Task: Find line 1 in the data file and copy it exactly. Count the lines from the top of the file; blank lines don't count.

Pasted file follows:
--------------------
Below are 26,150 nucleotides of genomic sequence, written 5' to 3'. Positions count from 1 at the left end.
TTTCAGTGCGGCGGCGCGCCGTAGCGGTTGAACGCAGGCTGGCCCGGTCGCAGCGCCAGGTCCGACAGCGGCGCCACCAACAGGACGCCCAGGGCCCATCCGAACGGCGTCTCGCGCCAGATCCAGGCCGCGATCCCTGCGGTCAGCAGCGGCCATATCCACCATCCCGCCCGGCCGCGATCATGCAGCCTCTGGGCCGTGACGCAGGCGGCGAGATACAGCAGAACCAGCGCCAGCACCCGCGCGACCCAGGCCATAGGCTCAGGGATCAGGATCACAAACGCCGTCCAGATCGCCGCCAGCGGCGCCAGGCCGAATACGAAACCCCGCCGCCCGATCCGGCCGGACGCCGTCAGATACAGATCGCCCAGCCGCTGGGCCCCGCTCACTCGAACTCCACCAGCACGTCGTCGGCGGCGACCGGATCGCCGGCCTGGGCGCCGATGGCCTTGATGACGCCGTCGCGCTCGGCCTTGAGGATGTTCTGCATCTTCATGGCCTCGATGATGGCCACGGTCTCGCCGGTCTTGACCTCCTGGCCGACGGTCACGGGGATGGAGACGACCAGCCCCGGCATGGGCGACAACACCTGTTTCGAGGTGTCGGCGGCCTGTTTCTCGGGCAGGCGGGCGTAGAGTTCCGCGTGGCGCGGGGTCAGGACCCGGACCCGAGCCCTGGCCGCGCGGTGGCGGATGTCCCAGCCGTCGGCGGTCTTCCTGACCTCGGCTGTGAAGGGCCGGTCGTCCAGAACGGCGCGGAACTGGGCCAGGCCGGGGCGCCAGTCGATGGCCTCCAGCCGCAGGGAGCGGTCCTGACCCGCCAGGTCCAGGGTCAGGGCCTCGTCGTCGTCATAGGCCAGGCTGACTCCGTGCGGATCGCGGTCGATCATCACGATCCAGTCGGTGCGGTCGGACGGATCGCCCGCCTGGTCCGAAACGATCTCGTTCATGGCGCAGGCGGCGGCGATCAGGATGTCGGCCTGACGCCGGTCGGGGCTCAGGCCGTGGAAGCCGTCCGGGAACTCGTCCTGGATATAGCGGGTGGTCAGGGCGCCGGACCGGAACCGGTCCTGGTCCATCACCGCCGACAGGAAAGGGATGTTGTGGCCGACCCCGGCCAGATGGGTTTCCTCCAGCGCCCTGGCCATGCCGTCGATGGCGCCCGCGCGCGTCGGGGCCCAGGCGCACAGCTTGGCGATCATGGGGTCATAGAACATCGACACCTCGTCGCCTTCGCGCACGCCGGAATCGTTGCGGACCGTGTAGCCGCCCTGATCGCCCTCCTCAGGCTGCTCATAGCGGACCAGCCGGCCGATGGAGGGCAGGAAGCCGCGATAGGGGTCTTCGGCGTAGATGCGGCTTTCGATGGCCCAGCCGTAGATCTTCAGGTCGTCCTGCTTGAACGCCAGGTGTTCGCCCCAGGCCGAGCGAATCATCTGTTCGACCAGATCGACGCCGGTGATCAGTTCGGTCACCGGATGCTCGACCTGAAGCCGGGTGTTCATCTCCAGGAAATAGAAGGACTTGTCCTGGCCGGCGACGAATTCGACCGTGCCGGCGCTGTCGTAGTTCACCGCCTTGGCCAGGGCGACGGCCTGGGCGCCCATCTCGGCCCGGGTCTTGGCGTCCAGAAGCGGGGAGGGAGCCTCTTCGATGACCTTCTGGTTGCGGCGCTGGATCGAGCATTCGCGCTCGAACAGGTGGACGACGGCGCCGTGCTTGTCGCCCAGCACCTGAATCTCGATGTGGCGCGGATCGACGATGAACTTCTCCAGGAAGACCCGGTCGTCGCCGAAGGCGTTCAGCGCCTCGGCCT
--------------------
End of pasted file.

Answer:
Below are 26,150 nucleotides of genomic sequence, written 5' to 3'. Positions count from 1 at the left end.